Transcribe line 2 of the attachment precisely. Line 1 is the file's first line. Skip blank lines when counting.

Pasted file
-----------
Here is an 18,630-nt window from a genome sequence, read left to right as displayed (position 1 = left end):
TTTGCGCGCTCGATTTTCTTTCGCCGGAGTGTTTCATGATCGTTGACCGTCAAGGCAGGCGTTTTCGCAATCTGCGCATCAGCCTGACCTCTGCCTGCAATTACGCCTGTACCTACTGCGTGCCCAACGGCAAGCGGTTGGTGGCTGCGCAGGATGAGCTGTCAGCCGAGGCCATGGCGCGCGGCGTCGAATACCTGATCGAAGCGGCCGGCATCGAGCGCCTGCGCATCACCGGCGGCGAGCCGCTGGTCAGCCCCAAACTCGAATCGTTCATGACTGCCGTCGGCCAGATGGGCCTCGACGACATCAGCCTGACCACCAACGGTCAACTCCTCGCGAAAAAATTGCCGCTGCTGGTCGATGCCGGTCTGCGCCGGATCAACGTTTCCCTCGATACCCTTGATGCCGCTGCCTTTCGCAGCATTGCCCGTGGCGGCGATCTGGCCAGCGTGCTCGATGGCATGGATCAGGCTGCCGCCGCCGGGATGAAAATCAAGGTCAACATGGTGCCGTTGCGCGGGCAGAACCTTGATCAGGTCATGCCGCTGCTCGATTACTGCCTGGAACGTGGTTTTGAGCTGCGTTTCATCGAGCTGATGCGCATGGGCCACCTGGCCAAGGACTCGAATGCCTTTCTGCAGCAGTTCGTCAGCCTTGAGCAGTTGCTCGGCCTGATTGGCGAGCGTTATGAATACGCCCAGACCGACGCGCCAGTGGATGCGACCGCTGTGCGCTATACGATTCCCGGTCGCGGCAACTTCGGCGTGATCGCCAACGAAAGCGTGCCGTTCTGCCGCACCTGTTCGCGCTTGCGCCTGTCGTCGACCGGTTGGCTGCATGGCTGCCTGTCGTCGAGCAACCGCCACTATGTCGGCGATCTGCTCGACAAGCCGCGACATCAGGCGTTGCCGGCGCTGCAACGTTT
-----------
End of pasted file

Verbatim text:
TTTGCGCGCTCGATTTTCTTTCGCCGGAGTGTTTCATGATCGTTGACCGTCAAGGCAGGCGTTTTCGCAATCTGCGCATCAGCCTGACCTCTGCCTGCAATTACGCCTGTACCTACTGCGTGCCCAACGGCAAGCGGTTGGTGGCTGCGCAGGATGAGCTGTCAGCCGAGGCCATGGCGCGCGGCGTCGAATACCTGATCGAAGCGGCCGGCATCGAGCGCCTGCGCATCACCGGCGGCGAGCCGCTGGTCAGCCCCAAACTCGAATCGTTCATGACTGCCGTCGGCCAGATGGGCCTCGACGACATCAGCCTGACCACCAACGGTCAACTCCTCGCGAAAAAATTGCCGCTGCTGGTCGATGCCGGTCTGCGCCGGATCAACGTTTCCCTCGATACCCTTGATGCCGCTGCCTTTCGCAGCATTGCCCGTGGCGGCGATCTGGCCAGCGTGCTCGATGGCATGGATCAGGCTGCCGCCGCCGGGATGAAAATCAAGGTCAACATGGTGCCGTTGCGCGGGCAGAACCTTGATCAGGTCATGCCGCTGCTCGATTACTGCCTGGAACGTGGTTTTGAGCTGCGTTTCATCGAGCTGATGCGCATGGGCCACCTGGCCAAGGACTCGAATGCCTTTCTGCAGCAGTTCGTCAGCCTTGAGCAGTTGCTCGGCCTGATTGGCGAGCGTTATGAATACGCCCAGACCGACGCGCCAGTGGATGCGACCGCTGTGCGCTATACGATTCCCGGTCGCGGCAACTTCGGCGTGATCGCCAACGAAAGCGTGCCGTTCTGCCGCACCTGTTCGCGCTTGCGCCTGTCGTCGACCGGTTGGCTGCATGGCTGCCTGTCGTCGAGCAACCGCCACTATGTCGGCGATCTGCTCGACAAGCCGCGACATCAGGCGTTGCCGGCGCTGCAACGTTT